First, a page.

Still, ‘La Vita Olistica’ / The Orielles
FRIDAY 26th March – SUNDAY 28th March 2021
The Orielles have used their lockdown time wisely: creating a debut short film titled, La Vita Olistica.
Where many musicians opted for live-stream performances, The Orielles wanted to do something a little bit different. Translating their sophomore record – Disco Volodar – into a soundtrack and then creating visuals to match, the work takes an experimental approach, introducing characters and narrative before sucking audiences into POV footage of a band in session as a halfway house between the digital and physical spheres.
Flicking between textures and manipulated soundscapes, the film draws inspiration from the immersive nature of Expanded Cinema and David Bernstein’s seminal publication, The San Francisco Tape Music Center – embracing aspects of immediacy and improvisation that the band hope to translate to live performances soon.
Watch Memoirs of Miso from the film below. The full film will tour cinemas later this year.
Purchase the soundtrack LP here.
Word on the street is…
Having begun life in the basement of Camden’s Forge pub, spoken word showcase Out-Spoken has since taken residency at the Southbank Centre, filling its hallowed spaces with the best and brightest in contemporary poetry and music. Think of it like Jools Holland, just without the honkytonk.
This weekend sees the event’s latest line-up broadcast from the British institution sans audience (sadly). Hosted by Out-Spoken’s co-founder, author and playwright Joelle Taylor, the event will showcase three progressive talents: British wordsmiths Jay Bernard and Caleb Femi will be reading their poetry, while singer-songwriter Mysie will be performing. Throughout, Sam ‘Junior’ Bromfield will be on the decks, bringing his own brand of rhythm to procedures.
Out-Spoken runs from 28th March – 4th April, book now.
Theatre has had a mixed time in lockdown but Platform Presents have been among the industry’s few bright sparks. Not only did they transition quickly to digital, as seen in their Zoom production of Tom Stoppard’s A Separate Peace in May last year, but for this latest production they have teamed up with production company Finite Films for an innovative partnership aimed at seamlessly translating stage to screen.
Good Grief is a new play written by actor and playwright Lorien Haynes following the death of a close friend. Starring Sian Clifford (Fleabag) and Nikesh Patel (Indian Summers), the story traces Haynes’ trauma by exploring the lives of two friends who are wrestling with the same ordeal. It’s bleak in ways you’d expect but also hilarious in ways you wouldn’t, and at a time when grieving feels that bit closer than usual, Good Grief is a tonic we could all do with.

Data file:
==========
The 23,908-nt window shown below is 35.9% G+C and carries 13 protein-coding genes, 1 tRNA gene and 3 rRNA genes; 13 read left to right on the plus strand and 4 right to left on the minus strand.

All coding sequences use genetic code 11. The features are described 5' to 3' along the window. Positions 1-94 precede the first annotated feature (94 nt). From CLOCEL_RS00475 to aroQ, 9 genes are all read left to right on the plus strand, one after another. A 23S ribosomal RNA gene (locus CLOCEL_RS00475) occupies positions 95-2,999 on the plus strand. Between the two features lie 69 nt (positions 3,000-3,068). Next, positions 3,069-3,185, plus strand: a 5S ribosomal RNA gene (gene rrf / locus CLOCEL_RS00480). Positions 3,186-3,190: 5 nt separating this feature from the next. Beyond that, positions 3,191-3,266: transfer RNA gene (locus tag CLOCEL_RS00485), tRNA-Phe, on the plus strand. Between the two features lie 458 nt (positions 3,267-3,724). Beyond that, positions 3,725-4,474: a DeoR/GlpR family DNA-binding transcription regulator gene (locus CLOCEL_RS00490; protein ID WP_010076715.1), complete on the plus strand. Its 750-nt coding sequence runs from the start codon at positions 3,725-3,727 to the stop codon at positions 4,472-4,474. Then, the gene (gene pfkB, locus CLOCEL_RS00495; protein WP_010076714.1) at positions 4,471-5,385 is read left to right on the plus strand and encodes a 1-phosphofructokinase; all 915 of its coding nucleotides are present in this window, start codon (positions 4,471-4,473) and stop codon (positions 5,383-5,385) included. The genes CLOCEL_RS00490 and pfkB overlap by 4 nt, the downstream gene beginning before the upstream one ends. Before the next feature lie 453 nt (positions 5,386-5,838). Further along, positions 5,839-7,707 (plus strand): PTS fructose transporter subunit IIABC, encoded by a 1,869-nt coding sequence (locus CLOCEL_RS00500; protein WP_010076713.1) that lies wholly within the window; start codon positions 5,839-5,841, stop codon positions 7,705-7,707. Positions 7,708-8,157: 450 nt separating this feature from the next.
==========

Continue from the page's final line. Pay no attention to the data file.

Stream Good Grief online here.
Nick Bramham is the head chef of Chop House, a shishy Farringdon restaurant serving an a la carte menu of reinvigorated French classics. Like most head chefs the last twelve months have been fairly tortuous for Bramham and his staff but as the old saying goes, necessity breeds innovation. In the last few weeks, Bramham has deftly pivoted on his business plan to introduce a new home delivery service.
Well, what’s so special about that? Bramham isn’t merely offering the old favourites for you to enjoy at home, he’s focusing exclusively on roast chicken for this new service called Arrosto. As you might have guessed, these aren’t any old birds either. Farmed in Yorkshire, these chickens enjoy a 24hr preparation process that sees them dry-cured overnight with herbs and butter before being roasted to order and delivered to your door.
After the actual chicken itself, the best thing about this whole operation is that a roast chicken requires at least fifteen minutes resting time, meaning that while most takeaways arrive at your door looking like sorrier versions of their former selves, Arrosto chickens rest during delivery for immediate consumption upon arrival.
Follow Arrosto on Instagram here.
Top image: Still, ‘La Vita Olistica’ / The Orielles